020: Wedding presents
January 20, 2012 § 1 Comment
In May, Paul and I will celebrate our fourteenth wedding anniversary. Fourteen years is a long time to keep stuff that neither of us likes, stuff that we never use. But when the stuff in question is wedding presents, their pure sentimental value can be enough to justify keeping them. It has been up until now. However, sentiment doesn’t figure into the William Morris rule that I’m attempting to follow during this unstuffing process: “Have nothing in your houses that you do not know to be useful or believe to be beautiful.”
These wedding presents failed the useful/beautiful test:
- 2 pewter goblets (from my Morris dance team)
- silverplate bread basket, three-section glass relish dish and holder and 2 glass candlesticks (from Paul’s aunt)
- Arthur Court aluminum bread bowl (the only one of these items whose giver I don’t remember… we’d keep it, but we have a similar Nambé bowl that we like better)
- 4 Limoges dessert plates (from friends who are antiques dealers)
- Mexican aluminum bunny covered bowl and tray (from one of my mother’s best friends*)
- 4 Arther Court bunny spreaders (from an ex-boyfriend and his wife**)
That means these things are outta here… as soon as I figure out what to do with them. While I’ve happily dropped off stuff from the past two weeks of decluttering at the big blue truck that parks a few blocks from our place on weekends, I’m somehow reluctant to donate these items as if they were just the usual stuff we’ve aquired. I think that’s the sentimentality talking.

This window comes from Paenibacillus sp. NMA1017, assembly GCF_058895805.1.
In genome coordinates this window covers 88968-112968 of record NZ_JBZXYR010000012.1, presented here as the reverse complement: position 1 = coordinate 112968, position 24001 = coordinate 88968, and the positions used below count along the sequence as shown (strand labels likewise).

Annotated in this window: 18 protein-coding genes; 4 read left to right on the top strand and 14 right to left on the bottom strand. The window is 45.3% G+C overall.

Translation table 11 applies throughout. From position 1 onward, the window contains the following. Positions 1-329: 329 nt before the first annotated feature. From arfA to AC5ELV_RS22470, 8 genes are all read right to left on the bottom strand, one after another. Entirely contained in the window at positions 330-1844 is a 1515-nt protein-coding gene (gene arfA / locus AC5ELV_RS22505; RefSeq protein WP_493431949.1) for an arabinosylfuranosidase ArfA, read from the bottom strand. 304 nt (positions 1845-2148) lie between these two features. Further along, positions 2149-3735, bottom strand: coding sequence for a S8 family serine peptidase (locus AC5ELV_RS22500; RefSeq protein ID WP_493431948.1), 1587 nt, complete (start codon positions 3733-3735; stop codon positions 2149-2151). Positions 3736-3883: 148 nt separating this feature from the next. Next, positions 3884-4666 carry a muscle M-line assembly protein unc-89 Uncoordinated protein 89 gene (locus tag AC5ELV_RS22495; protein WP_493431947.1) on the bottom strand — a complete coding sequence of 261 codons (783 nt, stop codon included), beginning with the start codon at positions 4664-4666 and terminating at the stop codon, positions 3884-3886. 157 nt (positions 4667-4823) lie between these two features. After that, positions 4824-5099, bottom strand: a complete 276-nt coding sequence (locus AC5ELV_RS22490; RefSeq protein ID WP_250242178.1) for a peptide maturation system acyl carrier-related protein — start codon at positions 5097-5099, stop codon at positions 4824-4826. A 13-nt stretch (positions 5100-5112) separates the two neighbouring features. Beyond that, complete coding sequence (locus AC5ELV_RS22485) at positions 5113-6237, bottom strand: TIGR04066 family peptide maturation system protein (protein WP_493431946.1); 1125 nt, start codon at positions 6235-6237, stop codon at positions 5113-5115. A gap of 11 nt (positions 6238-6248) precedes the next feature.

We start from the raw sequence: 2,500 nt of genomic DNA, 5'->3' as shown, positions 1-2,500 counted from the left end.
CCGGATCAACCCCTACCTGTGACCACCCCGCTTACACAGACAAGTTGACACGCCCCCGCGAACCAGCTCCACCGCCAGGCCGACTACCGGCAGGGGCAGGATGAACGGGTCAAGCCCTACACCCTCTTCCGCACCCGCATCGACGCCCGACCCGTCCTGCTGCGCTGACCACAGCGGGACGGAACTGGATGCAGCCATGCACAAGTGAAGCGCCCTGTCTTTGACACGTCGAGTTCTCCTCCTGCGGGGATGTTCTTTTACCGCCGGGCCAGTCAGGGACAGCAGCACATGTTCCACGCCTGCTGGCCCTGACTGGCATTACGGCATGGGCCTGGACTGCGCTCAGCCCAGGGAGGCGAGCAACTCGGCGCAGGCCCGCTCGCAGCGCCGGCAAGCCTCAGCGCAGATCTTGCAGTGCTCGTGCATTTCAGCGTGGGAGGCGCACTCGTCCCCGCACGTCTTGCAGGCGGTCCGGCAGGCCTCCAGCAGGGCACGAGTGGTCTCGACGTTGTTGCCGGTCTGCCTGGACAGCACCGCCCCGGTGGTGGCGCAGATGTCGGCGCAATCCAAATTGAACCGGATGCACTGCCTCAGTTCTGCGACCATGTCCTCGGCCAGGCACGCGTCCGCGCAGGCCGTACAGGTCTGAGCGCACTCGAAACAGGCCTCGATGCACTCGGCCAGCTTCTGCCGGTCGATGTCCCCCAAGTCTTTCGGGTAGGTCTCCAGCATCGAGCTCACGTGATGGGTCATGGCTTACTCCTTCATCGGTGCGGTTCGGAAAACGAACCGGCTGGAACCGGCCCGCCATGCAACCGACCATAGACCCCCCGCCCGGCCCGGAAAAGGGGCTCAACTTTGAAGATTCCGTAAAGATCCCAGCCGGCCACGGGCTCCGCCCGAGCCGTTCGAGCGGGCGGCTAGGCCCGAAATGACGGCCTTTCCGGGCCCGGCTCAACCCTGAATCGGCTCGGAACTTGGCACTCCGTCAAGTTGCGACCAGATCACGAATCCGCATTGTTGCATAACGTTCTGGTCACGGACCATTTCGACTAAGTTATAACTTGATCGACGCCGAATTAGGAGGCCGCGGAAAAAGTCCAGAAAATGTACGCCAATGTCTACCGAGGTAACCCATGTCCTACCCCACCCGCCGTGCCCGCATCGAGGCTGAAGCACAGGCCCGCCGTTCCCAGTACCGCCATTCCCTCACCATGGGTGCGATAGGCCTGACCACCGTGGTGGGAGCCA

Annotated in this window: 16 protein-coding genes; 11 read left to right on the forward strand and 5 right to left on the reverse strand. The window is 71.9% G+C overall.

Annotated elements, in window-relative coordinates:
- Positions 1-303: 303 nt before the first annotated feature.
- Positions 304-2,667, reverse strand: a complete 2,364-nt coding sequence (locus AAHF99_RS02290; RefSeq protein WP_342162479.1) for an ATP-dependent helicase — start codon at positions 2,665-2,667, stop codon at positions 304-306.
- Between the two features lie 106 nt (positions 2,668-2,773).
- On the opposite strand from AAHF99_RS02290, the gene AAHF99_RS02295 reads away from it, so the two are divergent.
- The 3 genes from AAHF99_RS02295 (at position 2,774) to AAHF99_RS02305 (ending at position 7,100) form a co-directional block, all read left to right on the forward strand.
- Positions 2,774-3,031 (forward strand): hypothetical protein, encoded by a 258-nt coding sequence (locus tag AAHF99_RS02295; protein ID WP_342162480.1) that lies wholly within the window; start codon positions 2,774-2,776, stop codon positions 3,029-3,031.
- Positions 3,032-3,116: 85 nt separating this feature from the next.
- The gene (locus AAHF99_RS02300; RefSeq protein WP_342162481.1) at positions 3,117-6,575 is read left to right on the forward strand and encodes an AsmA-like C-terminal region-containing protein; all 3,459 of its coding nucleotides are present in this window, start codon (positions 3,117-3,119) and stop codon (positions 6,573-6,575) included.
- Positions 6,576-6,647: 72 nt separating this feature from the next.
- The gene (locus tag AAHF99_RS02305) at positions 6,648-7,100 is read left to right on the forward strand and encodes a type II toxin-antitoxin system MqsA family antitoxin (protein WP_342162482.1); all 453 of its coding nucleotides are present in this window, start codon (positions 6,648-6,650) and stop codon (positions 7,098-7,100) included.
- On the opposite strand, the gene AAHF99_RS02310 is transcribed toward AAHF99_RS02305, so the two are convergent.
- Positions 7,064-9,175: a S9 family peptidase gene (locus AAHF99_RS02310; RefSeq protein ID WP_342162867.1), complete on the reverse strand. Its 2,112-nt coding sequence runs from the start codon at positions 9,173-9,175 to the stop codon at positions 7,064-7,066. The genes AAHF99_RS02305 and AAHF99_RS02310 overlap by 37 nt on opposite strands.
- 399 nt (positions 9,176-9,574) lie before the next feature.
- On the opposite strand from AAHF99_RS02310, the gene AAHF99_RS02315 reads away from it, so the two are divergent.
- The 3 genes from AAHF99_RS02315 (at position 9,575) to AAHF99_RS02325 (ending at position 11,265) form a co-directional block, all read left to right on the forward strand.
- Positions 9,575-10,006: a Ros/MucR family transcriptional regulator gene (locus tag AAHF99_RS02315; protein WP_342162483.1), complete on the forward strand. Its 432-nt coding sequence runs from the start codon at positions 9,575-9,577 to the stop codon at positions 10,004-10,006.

* I am NOT a bunnyware person. I will not speak ill of anyone who likes such things, but I am not fond of small animals on my serving pieces. (No, not even cats or chickens.) My mother tried to explain this to the friend of hers who gave us the bunny bowl and tray, but she was not dissuaded. We have used the bowl (sans bunny lid) and tray once… and that’s more than enough.
**The bunny spreaders were a gag gift, after Kevin asked which of the wedding gifts we’d received was least to our taste. Such a sense of humor! The lovely Nambé bowl that came with the spreader made it clear that they got it. I expect he’d be surprised to know that we’d kept them this long.